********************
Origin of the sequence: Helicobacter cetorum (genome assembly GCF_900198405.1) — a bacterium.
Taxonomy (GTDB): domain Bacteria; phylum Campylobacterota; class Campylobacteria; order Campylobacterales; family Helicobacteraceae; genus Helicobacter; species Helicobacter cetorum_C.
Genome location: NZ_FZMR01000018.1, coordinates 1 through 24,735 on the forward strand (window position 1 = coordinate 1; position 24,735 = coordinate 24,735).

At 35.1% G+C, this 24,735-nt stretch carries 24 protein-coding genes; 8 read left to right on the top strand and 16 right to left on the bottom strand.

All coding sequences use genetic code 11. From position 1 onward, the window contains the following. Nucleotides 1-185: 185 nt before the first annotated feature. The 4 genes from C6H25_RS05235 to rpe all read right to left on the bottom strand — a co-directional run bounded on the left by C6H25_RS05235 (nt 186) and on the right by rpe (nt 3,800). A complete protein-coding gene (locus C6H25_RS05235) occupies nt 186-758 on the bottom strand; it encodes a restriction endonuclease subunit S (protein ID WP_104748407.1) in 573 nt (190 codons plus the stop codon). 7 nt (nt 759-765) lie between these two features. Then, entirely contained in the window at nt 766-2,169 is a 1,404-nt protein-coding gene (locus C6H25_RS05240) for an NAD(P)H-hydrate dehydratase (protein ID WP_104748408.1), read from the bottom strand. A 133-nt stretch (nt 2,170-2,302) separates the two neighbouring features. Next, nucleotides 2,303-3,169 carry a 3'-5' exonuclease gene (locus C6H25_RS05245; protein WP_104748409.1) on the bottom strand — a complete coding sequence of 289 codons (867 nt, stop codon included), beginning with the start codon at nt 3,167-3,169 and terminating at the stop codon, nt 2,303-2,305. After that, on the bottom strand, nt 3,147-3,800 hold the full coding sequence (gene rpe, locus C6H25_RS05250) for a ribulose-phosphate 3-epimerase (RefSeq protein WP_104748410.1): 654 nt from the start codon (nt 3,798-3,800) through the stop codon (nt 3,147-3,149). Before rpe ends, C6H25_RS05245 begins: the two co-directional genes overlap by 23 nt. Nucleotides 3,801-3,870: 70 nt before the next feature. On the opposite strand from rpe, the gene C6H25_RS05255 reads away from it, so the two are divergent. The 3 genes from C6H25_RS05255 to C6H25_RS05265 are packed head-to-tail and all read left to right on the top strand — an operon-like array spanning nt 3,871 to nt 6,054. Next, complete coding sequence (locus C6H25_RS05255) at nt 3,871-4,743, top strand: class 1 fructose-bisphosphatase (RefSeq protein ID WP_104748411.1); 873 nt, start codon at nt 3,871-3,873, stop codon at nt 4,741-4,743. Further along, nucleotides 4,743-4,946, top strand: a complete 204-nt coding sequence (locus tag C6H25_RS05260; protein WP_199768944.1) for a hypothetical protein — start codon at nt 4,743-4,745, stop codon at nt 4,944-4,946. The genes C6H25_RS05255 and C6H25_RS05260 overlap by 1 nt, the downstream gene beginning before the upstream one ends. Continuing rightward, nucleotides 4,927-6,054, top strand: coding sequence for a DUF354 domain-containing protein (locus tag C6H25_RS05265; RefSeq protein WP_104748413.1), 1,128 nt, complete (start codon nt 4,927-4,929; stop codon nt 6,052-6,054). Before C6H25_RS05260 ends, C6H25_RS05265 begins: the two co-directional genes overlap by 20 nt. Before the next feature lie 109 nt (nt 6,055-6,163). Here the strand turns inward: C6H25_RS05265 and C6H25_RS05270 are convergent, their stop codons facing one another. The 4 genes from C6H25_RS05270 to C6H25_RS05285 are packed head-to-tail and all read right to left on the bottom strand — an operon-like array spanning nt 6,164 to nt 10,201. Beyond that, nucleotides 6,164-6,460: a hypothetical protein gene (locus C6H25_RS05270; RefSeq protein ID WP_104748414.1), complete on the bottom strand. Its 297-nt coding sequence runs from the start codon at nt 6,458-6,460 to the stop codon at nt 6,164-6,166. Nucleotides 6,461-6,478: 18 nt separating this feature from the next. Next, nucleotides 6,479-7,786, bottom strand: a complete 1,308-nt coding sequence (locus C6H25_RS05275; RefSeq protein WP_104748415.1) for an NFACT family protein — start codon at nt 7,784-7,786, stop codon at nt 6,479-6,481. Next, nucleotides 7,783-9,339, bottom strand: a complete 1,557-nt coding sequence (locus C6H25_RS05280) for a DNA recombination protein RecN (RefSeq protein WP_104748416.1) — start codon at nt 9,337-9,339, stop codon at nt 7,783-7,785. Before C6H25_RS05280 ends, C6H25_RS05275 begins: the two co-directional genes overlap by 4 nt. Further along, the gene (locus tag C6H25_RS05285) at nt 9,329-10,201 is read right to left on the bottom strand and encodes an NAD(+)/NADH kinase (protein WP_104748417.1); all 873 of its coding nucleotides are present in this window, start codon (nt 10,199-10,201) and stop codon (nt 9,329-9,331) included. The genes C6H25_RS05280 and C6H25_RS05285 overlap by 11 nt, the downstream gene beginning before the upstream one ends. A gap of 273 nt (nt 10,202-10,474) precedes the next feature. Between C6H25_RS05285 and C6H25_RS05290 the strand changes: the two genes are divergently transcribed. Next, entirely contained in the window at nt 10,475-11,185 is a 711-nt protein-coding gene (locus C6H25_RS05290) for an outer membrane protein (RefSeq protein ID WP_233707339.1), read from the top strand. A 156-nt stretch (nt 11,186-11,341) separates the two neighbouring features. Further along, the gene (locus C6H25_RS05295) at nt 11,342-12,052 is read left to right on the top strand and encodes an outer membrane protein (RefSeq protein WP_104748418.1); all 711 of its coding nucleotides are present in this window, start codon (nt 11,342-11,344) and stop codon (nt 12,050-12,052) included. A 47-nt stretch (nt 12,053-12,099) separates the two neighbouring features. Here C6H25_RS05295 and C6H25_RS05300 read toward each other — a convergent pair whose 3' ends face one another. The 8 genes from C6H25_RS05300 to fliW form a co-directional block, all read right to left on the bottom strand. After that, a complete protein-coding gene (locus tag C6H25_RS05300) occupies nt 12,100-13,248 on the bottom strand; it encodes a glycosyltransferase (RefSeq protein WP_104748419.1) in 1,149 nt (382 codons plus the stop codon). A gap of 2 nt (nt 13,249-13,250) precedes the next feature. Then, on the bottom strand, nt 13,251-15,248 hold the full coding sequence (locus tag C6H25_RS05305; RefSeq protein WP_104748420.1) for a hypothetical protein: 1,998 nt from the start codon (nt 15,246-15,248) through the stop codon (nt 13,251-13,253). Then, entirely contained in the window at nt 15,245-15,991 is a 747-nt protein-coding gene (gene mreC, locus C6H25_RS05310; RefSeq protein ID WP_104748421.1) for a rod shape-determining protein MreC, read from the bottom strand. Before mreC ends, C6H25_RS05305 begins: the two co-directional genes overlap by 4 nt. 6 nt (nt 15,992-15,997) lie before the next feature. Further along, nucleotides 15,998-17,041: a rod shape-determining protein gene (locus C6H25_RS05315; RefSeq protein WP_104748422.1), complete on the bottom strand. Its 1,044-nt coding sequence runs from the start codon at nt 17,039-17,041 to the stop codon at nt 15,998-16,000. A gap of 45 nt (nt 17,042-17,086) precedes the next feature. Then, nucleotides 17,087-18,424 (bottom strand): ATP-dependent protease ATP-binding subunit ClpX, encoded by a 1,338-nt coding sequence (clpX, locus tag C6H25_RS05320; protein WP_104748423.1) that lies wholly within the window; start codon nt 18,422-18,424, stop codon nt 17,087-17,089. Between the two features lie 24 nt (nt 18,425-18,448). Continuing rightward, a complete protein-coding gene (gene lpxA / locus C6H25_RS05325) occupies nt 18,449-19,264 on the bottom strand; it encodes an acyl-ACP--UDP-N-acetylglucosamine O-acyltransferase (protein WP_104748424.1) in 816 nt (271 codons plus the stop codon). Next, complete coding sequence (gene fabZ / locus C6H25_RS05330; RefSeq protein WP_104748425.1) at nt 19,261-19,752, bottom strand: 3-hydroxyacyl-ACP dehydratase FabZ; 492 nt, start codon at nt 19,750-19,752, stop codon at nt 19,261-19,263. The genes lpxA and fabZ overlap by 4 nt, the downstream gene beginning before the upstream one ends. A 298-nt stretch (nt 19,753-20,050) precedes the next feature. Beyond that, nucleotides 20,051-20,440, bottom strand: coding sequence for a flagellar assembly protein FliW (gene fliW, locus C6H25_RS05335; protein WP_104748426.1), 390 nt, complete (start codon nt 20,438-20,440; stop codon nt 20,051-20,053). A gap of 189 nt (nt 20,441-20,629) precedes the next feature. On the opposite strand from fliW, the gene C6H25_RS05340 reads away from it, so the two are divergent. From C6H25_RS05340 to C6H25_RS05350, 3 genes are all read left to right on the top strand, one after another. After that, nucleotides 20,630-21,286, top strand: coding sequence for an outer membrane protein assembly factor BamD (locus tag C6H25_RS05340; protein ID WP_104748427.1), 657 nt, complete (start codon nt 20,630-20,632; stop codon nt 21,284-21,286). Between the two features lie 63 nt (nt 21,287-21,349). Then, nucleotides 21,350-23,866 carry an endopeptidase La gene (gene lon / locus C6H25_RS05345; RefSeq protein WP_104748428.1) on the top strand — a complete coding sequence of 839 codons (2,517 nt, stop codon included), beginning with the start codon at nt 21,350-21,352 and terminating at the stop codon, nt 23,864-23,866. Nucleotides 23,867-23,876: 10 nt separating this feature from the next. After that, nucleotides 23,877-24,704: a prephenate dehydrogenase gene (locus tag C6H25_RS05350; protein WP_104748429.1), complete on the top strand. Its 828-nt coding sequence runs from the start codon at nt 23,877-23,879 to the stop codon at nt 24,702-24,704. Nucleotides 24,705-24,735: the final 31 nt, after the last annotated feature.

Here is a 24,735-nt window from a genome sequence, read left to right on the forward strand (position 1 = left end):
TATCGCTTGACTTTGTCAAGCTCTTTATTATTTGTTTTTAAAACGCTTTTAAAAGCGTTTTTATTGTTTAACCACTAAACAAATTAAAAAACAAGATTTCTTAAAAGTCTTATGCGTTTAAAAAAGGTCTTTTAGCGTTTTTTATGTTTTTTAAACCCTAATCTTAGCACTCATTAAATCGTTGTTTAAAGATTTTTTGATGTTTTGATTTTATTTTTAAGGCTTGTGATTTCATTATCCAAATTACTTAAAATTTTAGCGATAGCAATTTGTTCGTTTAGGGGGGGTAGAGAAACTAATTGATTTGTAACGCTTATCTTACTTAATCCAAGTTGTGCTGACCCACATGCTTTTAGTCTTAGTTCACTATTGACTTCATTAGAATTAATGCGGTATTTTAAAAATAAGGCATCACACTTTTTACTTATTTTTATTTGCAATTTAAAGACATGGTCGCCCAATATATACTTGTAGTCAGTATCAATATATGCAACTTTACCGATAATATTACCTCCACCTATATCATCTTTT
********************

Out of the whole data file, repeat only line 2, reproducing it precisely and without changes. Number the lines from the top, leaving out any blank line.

Taxonomy (GTDB): domain Bacteria; phylum Campylobacterota; class Campylobacteria; order Campylobacterales; family Helicobacteraceae; genus Helicobacter; species Helicobacter cetorum_C.